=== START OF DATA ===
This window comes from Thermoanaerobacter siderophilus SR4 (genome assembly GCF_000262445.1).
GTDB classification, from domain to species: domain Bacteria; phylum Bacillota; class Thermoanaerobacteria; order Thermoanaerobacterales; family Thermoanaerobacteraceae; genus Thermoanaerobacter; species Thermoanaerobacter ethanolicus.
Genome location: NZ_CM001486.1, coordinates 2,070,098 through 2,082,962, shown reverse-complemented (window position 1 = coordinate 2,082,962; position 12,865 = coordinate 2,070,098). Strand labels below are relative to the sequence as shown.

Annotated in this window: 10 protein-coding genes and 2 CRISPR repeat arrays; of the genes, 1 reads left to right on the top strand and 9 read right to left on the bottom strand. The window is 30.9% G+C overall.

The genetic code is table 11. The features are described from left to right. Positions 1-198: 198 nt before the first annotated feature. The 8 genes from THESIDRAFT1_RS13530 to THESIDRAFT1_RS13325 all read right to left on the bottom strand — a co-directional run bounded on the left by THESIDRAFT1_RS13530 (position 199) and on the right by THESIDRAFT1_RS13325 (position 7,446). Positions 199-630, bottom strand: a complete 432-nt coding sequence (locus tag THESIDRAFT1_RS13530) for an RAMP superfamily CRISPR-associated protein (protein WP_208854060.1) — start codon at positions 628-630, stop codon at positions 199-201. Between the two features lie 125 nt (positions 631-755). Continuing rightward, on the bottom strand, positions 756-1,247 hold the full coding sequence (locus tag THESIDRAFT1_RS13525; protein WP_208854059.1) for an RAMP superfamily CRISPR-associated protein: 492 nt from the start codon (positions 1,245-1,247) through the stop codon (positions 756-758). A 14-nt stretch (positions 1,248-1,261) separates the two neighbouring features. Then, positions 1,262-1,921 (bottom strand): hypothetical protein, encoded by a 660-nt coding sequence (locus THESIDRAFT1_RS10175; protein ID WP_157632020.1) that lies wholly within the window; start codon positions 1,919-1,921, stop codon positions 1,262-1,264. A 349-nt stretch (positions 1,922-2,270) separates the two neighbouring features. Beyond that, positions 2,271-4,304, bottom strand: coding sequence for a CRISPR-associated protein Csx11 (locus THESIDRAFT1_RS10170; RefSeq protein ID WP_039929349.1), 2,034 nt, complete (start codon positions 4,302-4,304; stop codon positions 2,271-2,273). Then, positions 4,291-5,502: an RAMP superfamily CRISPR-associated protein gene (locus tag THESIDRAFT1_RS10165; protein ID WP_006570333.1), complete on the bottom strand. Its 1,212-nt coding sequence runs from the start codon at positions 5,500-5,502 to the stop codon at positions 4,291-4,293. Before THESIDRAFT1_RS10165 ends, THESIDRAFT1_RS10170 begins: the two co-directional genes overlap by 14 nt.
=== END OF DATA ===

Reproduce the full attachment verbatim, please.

This window comes from Thermoanaerobacter siderophilus SR4 (genome assembly GCF_000262445.1).
GTDB classification, from domain to species: domain Bacteria; phylum Bacillota; class Thermoanaerobacteria; order Thermoanaerobacterales; family Thermoanaerobacteraceae; genus Thermoanaerobacter; species Thermoanaerobacter ethanolicus.
Genome location: NZ_CM001486.1, coordinates 2,070,098 through 2,082,962, shown reverse-complemented (window position 1 = coordinate 2,082,962; position 12,865 = coordinate 2,070,098). Strand labels below are relative to the sequence as shown.

Annotated in this window: 10 protein-coding genes and 2 CRISPR repeat arrays; of the genes, 1 reads left to right on the top strand and 9 read right to left on the bottom strand. The window is 30.9% G+C overall.

The genetic code is table 11. The features are described from left to right. Positions 1-198: 198 nt before the first annotated feature. The 8 genes from THESIDRAFT1_RS13530 to THESIDRAFT1_RS13325 all read right to left on the bottom strand — a co-directional run bounded on the left by THESIDRAFT1_RS13530 (position 199) and on the right by THESIDRAFT1_RS13325 (position 7,446). Positions 199-630, bottom strand: a complete 432-nt coding sequence (locus tag THESIDRAFT1_RS13530) for an RAMP superfamily CRISPR-associated protein (protein WP_208854060.1) — start codon at positions 628-630, stop codon at positions 199-201. Between the two features lie 125 nt (positions 631-755). Continuing rightward, on the bottom strand, positions 756-1,247 hold the full coding sequence (locus tag THESIDRAFT1_RS13525; protein WP_208854059.1) for an RAMP superfamily CRISPR-associated protein: 492 nt from the start codon (positions 1,245-1,247) through the stop codon (positions 756-758). A 14-nt stretch (positions 1,248-1,261) separates the two neighbouring features. Then, positions 1,262-1,921 (bottom strand): hypothetical protein, encoded by a 660-nt coding sequence (locus THESIDRAFT1_RS10175; protein ID WP_157632020.1) that lies wholly within the window; start codon positions 1,919-1,921, stop codon positions 1,262-1,264. A 349-nt stretch (positions 1,922-2,270) separates the two neighbouring features. Beyond that, positions 2,271-4,304, bottom strand: coding sequence for a CRISPR-associated protein Csx11 (locus THESIDRAFT1_RS10170; RefSeq protein ID WP_039929349.1), 2,034 nt, complete (start codon positions 4,302-4,304; stop codon positions 2,271-2,273). Then, positions 4,291-5,502: an RAMP superfamily CRISPR-associated protein gene (locus tag THESIDRAFT1_RS10165; protein ID WP_006570333.1), complete on the bottom strand. Its 1,212-nt coding sequence runs from the start codon at positions 5,500-5,502 to the stop codon at positions 4,291-4,293. Before THESIDRAFT1_RS10165 ends, THESIDRAFT1_RS10170 begins: the two co-directional genes overlap by 14 nt.